The book, Understanding and Teaching American Slavery, published as part of The Harvey Goldberg Series for Understanding and Teaching History with University of Wisconsin Press has just received the James Harvey Robinson Prize from the American Historical Association “for the teaching aid which has made the most outstanding contribution to the teaching and learning of history in any field for public or educational purposes”. The prize will be presented at the AHA’s 2019 Annual Meeting in Chicago on January 3rd.
The Harvey Goldberg Series is a project of the Goldberg Center for the Study of Contemporary History at UW-Madison, a program affiliated with the Department of History. The series was formed in order to give “college and secondary instructors a deeper understanding of the past as well as the tools to help them teach it creatively and effectively.”
Understanding and Teaching American Slavery is used as a framework for the Southern Poverty Law Center’s program, Teaching Hard History.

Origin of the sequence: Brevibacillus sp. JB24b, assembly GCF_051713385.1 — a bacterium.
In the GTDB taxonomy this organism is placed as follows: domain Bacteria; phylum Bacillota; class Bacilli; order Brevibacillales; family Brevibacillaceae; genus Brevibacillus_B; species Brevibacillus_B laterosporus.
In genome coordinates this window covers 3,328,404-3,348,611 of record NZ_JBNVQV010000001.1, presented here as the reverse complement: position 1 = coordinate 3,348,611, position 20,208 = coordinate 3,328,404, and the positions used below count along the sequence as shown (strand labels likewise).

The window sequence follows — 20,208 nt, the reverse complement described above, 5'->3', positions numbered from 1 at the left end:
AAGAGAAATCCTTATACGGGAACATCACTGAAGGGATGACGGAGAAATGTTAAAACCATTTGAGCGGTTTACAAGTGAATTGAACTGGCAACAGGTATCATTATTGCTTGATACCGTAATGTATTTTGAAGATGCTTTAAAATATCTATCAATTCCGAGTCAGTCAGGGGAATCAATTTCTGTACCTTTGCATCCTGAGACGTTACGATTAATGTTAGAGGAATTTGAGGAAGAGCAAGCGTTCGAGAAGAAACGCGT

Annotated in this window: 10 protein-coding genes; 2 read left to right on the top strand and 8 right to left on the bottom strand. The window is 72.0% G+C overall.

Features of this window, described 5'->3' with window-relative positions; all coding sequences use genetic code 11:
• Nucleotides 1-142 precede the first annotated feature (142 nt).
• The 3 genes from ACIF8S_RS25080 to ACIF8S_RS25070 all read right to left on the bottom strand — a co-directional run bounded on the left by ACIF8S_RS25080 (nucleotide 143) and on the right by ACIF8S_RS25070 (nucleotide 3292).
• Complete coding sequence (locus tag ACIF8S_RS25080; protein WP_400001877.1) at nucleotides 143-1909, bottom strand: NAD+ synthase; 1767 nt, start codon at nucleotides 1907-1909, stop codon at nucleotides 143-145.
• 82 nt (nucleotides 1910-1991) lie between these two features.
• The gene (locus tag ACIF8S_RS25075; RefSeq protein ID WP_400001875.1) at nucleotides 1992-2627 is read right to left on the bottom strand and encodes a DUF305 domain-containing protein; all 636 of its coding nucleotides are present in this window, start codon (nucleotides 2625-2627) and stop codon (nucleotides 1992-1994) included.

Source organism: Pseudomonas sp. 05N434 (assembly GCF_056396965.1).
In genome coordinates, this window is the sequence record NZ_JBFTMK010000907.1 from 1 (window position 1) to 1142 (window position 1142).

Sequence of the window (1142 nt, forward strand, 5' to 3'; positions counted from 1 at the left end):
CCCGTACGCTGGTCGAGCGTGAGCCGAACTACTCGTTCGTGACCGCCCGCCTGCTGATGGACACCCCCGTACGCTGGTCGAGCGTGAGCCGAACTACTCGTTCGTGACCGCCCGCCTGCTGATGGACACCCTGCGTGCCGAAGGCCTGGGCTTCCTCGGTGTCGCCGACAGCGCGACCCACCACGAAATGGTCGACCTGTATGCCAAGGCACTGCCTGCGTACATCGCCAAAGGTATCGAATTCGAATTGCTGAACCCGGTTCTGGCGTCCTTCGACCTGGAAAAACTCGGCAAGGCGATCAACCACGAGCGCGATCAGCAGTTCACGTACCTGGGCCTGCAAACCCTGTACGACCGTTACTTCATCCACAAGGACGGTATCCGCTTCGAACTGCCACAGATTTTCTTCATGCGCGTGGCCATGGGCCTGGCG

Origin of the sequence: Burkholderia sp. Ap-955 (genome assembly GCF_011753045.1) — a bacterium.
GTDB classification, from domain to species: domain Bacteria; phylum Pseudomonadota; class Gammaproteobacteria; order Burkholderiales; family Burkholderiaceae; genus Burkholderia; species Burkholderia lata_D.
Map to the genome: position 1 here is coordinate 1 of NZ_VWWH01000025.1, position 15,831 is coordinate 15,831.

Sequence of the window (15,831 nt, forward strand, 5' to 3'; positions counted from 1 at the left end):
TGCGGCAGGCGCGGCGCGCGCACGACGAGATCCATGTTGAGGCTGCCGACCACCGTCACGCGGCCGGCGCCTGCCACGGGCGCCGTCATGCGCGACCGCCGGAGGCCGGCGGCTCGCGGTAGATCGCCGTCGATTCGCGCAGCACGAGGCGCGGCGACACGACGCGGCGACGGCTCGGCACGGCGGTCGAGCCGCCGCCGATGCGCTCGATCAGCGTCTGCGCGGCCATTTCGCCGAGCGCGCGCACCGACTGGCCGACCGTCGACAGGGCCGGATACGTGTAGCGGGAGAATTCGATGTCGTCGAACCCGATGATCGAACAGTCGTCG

According to the AHA’s announcement of the award, “Understanding and Teaching American Slavery, a readable, accessible, and thoughtful volume, serves as a superb resource for secondary school and university teachers. The most eminent historians in the field, public historians, curators, education specialists, and archaeologists provide critical overviews of the subject alongside fresh scholarly approaches and an impressive breadth of interdisciplinary ideas. The authors develop innovative pedagogical methods and examine useful primary sources, making this work a valuable contribution for those tasked with teaching this critically important subject”.